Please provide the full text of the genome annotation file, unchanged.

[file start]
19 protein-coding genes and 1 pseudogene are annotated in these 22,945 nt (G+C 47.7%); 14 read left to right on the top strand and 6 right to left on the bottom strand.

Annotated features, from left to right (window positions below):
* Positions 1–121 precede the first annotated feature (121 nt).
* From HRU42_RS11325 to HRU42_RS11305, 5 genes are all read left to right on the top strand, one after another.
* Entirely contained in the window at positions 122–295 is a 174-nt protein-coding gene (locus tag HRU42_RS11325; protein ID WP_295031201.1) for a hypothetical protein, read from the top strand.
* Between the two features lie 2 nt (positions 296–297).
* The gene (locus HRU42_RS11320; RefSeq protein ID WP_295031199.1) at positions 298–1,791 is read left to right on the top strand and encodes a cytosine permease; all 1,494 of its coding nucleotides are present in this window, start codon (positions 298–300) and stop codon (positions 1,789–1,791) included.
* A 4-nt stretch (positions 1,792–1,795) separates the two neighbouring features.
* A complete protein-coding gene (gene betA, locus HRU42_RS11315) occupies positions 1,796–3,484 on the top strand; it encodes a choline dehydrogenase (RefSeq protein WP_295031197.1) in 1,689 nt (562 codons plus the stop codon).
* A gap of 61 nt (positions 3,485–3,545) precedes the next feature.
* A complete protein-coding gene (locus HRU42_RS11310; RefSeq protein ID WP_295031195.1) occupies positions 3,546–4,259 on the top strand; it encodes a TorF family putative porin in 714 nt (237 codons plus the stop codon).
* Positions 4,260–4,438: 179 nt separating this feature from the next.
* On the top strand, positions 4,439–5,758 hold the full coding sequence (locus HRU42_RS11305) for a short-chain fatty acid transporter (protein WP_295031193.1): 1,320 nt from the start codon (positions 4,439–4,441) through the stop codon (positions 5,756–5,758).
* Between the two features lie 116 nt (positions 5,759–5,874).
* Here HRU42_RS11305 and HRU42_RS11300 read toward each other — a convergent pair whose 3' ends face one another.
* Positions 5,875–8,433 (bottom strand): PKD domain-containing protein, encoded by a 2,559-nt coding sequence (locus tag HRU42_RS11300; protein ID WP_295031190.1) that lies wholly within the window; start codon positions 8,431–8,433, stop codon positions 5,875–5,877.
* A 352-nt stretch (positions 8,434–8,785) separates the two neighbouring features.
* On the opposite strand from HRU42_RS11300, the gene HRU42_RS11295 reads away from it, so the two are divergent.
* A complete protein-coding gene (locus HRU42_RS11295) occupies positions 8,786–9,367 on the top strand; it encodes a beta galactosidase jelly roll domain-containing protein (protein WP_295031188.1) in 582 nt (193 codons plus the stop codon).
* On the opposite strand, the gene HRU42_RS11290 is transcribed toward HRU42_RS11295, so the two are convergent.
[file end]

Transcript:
19 protein-coding genes and 1 pseudogene are annotated in these 22,945 nt (G+C 47.7%); 14 read left to right on the top strand and 6 right to left on the bottom strand.

Annotated features, from left to right (window positions below):
* Positions 1–121 precede the first annotated feature (121 nt).
* From HRU42_RS11325 to HRU42_RS11305, 5 genes are all read left to right on the top strand, one after another.
* Entirely contained in the window at positions 122–295 is a 174-nt protein-coding gene (locus tag HRU42_RS11325; protein ID WP_295031201.1) for a hypothetical protein, read from the top strand.
* Between the two features lie 2 nt (positions 296–297).
* The gene (locus HRU42_RS11320; RefSeq protein ID WP_295031199.1) at positions 298–1,791 is read left to right on the top strand and encodes a cytosine permease; all 1,494 of its coding nucleotides are present in this window, start codon (positions 298–300) and stop codon (positions 1,789–1,791) included.
* A 4-nt stretch (positions 1,792–1,795) separates the two neighbouring features.
* A complete protein-coding gene (gene betA, locus HRU42_RS11315) occupies positions 1,796–3,484 on the top strand; it encodes a choline dehydrogenase (RefSeq protein WP_295031197.1) in 1,689 nt (562 codons plus the stop codon).
* A gap of 61 nt (positions 3,485–3,545) precedes the next feature.
* A complete protein-coding gene (locus HRU42_RS11310; RefSeq protein ID WP_295031195.1) occupies positions 3,546–4,259 on the top strand; it encodes a TorF family putative porin in 714 nt (237 codons plus the stop codon).
* Positions 4,260–4,438: 179 nt separating this feature from the next.
* On the top strand, positions 4,439–5,758 hold the full coding sequence (locus HRU42_RS11305) for a short-chain fatty acid transporter (protein WP_295031193.1): 1,320 nt from the start codon (positions 4,439–4,441) through the stop codon (positions 5,756–5,758).
* Between the two features lie 116 nt (positions 5,759–5,874).
* Here HRU42_RS11305 and HRU42_RS11300 read toward each other — a convergent pair whose 3' ends face one another.
* Positions 5,875–8,433 (bottom strand): PKD domain-containing protein, encoded by a 2,559-nt coding sequence (locus tag HRU42_RS11300; protein ID WP_295031190.1) that lies wholly within the window; start codon positions 8,431–8,433, stop codon positions 5,875–5,877.
* A 352-nt stretch (positions 8,434–8,785) separates the two neighbouring features.
* On the opposite strand from HRU42_RS11300, the gene HRU42_RS11295 reads away from it, so the two are divergent.
* A complete protein-coding gene (locus HRU42_RS11295) occupies positions 8,786–9,367 on the top strand; it encodes a beta galactosidase jelly roll domain-containing protein (protein WP_295031188.1) in 582 nt (193 codons plus the stop codon).
* On the opposite strand, the gene HRU42_RS11290 is transcribed toward HRU42_RS11295, so the two are convergent.